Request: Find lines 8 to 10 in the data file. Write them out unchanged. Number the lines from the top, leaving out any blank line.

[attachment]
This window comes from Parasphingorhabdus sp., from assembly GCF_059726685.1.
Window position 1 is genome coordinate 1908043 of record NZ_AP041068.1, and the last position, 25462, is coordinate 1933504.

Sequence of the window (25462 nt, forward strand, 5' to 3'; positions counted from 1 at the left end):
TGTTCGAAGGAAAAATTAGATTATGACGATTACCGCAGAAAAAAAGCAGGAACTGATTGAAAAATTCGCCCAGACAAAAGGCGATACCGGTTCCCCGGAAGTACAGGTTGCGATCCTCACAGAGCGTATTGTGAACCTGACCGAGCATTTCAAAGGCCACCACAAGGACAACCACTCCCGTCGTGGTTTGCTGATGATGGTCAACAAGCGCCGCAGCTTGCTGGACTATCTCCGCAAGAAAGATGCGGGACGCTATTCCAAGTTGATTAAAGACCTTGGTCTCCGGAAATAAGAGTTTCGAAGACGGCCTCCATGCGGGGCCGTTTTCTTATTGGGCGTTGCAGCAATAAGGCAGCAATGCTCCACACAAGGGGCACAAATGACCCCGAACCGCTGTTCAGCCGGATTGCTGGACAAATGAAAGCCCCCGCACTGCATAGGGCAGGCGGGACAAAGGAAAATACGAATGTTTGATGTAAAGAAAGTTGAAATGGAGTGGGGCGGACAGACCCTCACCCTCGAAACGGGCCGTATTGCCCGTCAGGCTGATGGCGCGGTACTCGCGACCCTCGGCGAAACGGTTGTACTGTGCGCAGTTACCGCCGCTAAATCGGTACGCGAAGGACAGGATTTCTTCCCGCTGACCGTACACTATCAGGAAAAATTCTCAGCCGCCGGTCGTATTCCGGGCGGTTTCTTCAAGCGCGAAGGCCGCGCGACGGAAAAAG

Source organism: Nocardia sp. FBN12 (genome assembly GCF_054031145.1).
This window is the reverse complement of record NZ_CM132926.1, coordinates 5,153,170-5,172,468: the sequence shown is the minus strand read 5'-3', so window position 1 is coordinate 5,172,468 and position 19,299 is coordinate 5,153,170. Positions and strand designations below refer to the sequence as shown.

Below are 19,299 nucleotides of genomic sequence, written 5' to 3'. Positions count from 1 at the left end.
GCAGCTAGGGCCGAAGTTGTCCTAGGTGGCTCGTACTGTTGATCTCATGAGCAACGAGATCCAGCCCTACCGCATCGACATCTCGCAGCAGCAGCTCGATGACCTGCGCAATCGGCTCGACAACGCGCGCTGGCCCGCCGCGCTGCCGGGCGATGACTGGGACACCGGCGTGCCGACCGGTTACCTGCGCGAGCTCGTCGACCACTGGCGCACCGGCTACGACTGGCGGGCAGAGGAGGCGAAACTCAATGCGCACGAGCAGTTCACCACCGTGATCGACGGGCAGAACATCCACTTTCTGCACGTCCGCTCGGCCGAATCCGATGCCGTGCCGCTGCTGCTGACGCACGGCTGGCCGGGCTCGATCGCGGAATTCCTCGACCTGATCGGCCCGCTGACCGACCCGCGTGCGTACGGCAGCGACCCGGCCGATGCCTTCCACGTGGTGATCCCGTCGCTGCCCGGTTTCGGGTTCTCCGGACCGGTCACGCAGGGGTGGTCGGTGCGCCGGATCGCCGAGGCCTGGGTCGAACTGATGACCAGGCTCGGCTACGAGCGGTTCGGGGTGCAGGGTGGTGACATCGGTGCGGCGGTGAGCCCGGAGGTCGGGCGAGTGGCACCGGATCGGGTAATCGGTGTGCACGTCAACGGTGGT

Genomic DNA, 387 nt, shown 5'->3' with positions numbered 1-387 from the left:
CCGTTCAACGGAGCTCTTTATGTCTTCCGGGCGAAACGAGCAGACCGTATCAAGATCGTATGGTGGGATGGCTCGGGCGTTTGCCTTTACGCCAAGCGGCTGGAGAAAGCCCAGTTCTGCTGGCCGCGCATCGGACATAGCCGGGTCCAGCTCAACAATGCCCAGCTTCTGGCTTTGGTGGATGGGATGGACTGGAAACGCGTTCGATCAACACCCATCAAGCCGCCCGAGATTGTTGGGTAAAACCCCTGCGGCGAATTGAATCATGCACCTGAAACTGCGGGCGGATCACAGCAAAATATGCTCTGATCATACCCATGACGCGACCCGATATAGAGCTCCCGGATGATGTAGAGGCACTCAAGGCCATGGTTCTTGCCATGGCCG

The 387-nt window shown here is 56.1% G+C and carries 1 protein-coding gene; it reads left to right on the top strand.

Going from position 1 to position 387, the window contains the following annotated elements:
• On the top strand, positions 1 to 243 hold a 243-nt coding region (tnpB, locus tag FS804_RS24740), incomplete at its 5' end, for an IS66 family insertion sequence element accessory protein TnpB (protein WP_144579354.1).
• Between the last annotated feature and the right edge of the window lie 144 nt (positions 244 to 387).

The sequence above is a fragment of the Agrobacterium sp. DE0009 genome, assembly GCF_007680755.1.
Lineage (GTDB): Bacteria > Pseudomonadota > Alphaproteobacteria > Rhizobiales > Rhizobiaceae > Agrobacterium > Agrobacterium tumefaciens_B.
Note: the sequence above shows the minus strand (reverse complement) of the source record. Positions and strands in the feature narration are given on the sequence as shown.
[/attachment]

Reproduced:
GCAGCTAGGGCCGAAGTTGTCCTAGGTGGCTCGTACTGTTGATCTCATGAGCAACGAGATCCAGCCCTACCGCATCGACATCTCGCAGCAGCAGCTCGATGACCTGCGCAATCGGCTCGACAACGCGCGCTGGCCCGCCGCGCTGCCGGGCGATGACTGGGACACCGGCGTGCCGACCGGTTACCTGCGCGAGCTCGTCGACCACTGGCGCACCGGCTACGACTGGCGGGCAGAGGAGGCGAAACTCAATGCGCACGAGCAGTTCACCACCGTGATCGACGGGCAGAACATCCACTTTCTGCACGTCCGCTCGGCCGAATCCGATGCCGTGCCGCTGCTGCTGACGCACGGCTGGCCGGGCTCGATCGCGGAATTCCTCGACCTGATCGGCCCGCTGACCGACCCGCGTGCGTACGGCAGCGACCCGGCCGATGCCTTCCACGTGGTGATCCCGTCGCTGCCCGGTTTCGGGTTCTCCGGACCGGTCACGCAGGGGTGGTCGGTGCGCCGGATCGCCGAGGCCTGGGTCGAACTGATGACCAGGCTCGGCTACGAGCGGTTCGGGGTGCAGGGTGGTGACATCGGTGCGGCGGTGAGCCCGGAGGTCGGGCGAGTGGCACCGGATCGGGTAATCGGTGTGCACGTCAACGGTGGT

Genomic DNA, 387 nt, shown 5'->3' with positions numbered 1-387 from the left:
CCGTTCAACGGAGCTCTTTATGTCTTCCGGGCGAAACGAGCAGACCGTATCAAGATCGTATGGTGGGATGGCTCGGGCGTTTGCCTTTACGCCAAGCGGCTGGAGAAAGCCCAGTTCTGCTGGCCGCGCATCGGACATAGCCGGGTCCAGCTCAACAATGCCCAGCTTCTGGCTTTGGTGGATGGGATGGACTGGAAACGCGTTCGATCAACACCCATCAAGCCGCCCGAGATTGTTGGGTAAAACCCCTGCGGCGAATTGAATCATGCACCTGAAACTGCGGGCGGATCACAGCAAAATATGCTCTGATCATACCCATGACGCGACCCGATATAGAGCTCCCGGATGATGTAGAGGCACTCAAGGCCATGGTTCTTGCCATGGCCG